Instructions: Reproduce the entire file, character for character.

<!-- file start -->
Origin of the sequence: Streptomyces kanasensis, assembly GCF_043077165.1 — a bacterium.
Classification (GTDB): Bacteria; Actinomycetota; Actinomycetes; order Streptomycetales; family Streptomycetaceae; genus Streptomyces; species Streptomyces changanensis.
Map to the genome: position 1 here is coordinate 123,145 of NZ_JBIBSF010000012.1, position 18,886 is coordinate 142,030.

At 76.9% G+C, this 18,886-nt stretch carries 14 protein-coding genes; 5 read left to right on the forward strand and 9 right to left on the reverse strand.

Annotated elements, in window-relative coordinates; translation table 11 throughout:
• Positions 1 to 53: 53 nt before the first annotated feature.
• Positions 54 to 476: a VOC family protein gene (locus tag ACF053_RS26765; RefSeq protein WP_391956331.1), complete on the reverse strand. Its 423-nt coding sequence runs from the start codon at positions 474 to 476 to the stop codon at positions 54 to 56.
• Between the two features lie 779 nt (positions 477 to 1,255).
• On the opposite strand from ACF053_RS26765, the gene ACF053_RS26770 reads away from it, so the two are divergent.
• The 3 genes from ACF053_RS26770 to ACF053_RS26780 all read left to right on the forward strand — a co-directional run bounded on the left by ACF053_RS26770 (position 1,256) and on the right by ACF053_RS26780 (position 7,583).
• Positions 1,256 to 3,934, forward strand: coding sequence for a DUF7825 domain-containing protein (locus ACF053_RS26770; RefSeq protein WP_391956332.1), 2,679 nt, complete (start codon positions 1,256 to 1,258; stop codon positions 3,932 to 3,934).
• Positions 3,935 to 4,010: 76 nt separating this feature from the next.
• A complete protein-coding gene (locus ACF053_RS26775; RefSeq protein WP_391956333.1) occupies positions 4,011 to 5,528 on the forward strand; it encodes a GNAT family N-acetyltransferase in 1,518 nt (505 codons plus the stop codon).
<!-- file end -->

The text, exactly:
Origin of the sequence: Streptomyces kanasensis, assembly GCF_043077165.1 — a bacterium.
Classification (GTDB): Bacteria; Actinomycetota; Actinomycetes; order Streptomycetales; family Streptomycetaceae; genus Streptomyces; species Streptomyces changanensis.
Map to the genome: position 1 here is coordinate 123,145 of NZ_JBIBSF010000012.1, position 18,886 is coordinate 142,030.

At 76.9% G+C, this 18,886-nt stretch carries 14 protein-coding genes; 5 read left to right on the forward strand and 9 right to left on the reverse strand.

Annotated elements, in window-relative coordinates; translation table 11 throughout:
• Positions 1 to 53: 53 nt before the first annotated feature.
• Positions 54 to 476: a VOC family protein gene (locus tag ACF053_RS26765; RefSeq protein WP_391956331.1), complete on the reverse strand. Its 423-nt coding sequence runs from the start codon at positions 474 to 476 to the stop codon at positions 54 to 56.
• Between the two features lie 779 nt (positions 477 to 1,255).
• On the opposite strand from ACF053_RS26765, the gene ACF053_RS26770 reads away from it, so the two are divergent.
• The 3 genes from ACF053_RS26770 to ACF053_RS26780 all read left to right on the forward strand — a co-directional run bounded on the left by ACF053_RS26770 (position 1,256) and on the right by ACF053_RS26780 (position 7,583).
• Positions 1,256 to 3,934, forward strand: coding sequence for a DUF7825 domain-containing protein (locus ACF053_RS26770; RefSeq protein WP_391956332.1), 2,679 nt, complete (start codon positions 1,256 to 1,258; stop codon positions 3,932 to 3,934).
• Positions 3,935 to 4,010: 76 nt separating this feature from the next.
• A complete protein-coding gene (locus ACF053_RS26775; RefSeq protein WP_391956333.1) occupies positions 4,011 to 5,528 on the forward strand; it encodes a GNAT family N-acetyltransferase in 1,518 nt (505 codons plus the stop codon).